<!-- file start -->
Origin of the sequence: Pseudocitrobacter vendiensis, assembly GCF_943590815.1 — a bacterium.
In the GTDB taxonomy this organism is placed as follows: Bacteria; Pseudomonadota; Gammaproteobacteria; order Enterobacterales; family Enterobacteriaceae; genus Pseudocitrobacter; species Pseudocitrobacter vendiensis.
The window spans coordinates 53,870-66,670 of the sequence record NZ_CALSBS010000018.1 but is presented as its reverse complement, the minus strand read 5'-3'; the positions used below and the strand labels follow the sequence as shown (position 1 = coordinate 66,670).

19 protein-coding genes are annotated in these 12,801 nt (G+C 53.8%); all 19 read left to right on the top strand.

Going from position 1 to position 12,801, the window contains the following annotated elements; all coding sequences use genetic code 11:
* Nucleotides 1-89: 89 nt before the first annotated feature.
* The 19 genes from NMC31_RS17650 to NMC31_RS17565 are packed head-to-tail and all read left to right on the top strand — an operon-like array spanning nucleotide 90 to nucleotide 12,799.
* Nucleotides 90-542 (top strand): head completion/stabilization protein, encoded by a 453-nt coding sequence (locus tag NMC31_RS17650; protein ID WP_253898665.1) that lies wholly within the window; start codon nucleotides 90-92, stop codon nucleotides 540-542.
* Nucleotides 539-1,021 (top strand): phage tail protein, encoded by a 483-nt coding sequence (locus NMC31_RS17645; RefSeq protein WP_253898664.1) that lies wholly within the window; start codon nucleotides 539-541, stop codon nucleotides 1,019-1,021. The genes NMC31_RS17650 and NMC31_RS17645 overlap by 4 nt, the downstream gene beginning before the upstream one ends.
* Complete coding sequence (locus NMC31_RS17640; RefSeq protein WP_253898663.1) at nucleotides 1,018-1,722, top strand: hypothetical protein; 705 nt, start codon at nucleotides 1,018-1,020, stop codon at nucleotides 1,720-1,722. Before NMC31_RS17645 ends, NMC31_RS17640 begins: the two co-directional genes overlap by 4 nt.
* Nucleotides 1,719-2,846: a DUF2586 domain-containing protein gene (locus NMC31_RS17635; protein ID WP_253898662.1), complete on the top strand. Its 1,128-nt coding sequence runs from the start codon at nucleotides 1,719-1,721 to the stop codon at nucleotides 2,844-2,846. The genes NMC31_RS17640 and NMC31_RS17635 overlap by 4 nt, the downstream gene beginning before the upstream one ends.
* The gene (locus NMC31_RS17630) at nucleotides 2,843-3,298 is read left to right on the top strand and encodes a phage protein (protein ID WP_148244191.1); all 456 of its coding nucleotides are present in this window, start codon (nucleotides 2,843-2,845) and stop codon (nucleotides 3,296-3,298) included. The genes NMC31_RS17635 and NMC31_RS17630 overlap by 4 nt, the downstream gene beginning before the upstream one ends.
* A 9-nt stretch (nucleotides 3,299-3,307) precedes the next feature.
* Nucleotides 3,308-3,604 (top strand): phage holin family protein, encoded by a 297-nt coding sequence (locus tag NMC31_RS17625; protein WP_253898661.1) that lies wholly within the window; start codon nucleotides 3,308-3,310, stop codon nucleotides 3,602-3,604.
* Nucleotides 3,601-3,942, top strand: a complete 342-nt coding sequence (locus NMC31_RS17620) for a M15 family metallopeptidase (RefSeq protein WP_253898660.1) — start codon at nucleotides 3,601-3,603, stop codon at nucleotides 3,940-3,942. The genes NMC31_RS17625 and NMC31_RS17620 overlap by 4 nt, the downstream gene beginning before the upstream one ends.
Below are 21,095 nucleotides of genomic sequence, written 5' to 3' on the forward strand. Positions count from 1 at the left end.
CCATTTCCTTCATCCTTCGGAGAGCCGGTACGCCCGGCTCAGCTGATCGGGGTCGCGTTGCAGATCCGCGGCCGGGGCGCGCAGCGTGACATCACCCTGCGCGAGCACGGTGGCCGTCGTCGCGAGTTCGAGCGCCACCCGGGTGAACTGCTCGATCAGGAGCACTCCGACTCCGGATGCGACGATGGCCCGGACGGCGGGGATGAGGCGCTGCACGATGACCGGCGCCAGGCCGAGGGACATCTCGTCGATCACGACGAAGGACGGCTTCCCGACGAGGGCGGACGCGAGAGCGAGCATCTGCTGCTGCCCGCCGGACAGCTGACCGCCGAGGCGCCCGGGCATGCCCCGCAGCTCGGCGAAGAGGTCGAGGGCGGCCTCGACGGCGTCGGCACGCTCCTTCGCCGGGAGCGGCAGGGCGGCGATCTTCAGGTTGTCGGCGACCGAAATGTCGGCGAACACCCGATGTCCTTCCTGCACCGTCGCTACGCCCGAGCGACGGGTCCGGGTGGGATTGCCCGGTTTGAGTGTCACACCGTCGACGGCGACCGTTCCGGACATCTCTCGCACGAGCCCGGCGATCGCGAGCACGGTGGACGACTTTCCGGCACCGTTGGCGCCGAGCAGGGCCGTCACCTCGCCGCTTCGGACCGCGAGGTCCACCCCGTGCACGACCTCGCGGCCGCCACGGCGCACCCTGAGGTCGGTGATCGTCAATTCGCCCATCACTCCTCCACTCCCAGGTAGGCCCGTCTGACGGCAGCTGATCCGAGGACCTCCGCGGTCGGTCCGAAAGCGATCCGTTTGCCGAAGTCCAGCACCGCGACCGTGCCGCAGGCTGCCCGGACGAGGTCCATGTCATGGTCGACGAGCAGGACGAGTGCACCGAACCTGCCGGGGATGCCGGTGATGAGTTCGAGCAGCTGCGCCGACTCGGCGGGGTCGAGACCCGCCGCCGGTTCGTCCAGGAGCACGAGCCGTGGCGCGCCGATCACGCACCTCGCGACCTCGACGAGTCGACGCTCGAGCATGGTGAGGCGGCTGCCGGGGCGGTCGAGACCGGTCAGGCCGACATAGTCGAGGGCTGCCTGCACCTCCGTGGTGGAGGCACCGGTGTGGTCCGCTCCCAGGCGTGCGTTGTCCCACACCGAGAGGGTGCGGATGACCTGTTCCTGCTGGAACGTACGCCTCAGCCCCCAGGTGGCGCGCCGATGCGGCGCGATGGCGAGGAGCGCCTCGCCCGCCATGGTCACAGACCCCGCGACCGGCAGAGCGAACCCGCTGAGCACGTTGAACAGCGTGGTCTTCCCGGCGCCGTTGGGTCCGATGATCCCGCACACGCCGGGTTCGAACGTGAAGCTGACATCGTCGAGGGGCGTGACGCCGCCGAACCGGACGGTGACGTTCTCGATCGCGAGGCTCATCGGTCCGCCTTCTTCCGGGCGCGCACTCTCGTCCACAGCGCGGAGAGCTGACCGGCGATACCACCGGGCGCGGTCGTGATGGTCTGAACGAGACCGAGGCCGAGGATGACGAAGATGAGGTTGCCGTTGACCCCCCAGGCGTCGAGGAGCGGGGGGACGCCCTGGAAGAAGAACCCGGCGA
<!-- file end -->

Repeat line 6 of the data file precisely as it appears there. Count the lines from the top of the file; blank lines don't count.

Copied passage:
* Nucleotides 1-89: 89 nt before the first annotated feature.